Having reviewed operations at its manufacturing facilities in Hungary, Mexico and Finland, Nokia has decided to halt its assembly lines there. Smartphones will still be customised at the three sites, but the gear itself will be built in Asia.
The change will affect 4,000 jobs between the factories – loading custom firmware onto handsets and sticking SIMs in boxes doesn’t require as many people as assembling the devices themselves. The manufacturing work will be switched to existing Nokia facilities in Asia.
This move isn't a complete surprise: Nokia announced last September that it would be considering the future of the three facilities, and not in a good way. This is part of the ongoing cost reduction already announced by the company, but it's not just reduced labour costs which are pushing companies to the Far East.
Most of the components in a phone are made nearby, and that makes manufacturing more flexible. Nokia claims the move will enable faster innovation and better time to market, though low pay and an often-more-relaxed attitude to employment law are obviously attractive.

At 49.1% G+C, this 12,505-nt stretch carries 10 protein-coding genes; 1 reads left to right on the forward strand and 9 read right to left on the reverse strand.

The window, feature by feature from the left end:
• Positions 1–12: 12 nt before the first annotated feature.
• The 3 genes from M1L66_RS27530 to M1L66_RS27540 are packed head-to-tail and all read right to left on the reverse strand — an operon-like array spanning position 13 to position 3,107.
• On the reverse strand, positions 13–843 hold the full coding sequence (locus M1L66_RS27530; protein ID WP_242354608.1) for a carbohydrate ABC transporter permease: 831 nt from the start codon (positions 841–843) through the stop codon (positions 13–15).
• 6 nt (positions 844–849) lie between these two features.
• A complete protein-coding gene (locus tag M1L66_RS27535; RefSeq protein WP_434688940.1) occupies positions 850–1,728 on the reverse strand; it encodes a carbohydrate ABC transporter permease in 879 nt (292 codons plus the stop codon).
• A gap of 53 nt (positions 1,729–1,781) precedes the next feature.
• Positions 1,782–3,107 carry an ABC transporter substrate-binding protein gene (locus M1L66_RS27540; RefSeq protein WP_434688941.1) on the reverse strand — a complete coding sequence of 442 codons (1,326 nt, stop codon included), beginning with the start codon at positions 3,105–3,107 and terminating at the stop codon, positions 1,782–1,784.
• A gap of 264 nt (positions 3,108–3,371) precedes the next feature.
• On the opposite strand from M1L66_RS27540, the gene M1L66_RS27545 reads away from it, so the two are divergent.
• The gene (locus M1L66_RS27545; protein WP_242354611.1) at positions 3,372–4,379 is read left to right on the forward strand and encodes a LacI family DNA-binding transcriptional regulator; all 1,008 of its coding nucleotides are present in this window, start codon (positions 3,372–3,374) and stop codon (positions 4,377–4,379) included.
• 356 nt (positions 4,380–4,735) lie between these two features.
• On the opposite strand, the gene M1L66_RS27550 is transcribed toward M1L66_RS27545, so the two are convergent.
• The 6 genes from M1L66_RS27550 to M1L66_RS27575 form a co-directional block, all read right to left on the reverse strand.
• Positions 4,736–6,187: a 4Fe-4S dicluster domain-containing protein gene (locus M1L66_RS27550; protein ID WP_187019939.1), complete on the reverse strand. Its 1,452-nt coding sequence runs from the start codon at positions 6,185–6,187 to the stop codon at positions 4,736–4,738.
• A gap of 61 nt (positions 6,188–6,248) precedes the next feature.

The downsized sites will remain open, fiddling with handsets rather than making them. That means creating operator-variants, which may be loaded with specific software such as Three's "3 Hub", or just with an operator SIM in the box or pre-slotted into the handset. The bigger the order, the greater the variation allowed, although these days Nokia will take money too.
That's small compensation for the sites, as is Nokia is making the usual noises about "supporting our personnel and their local communities during the transition". ®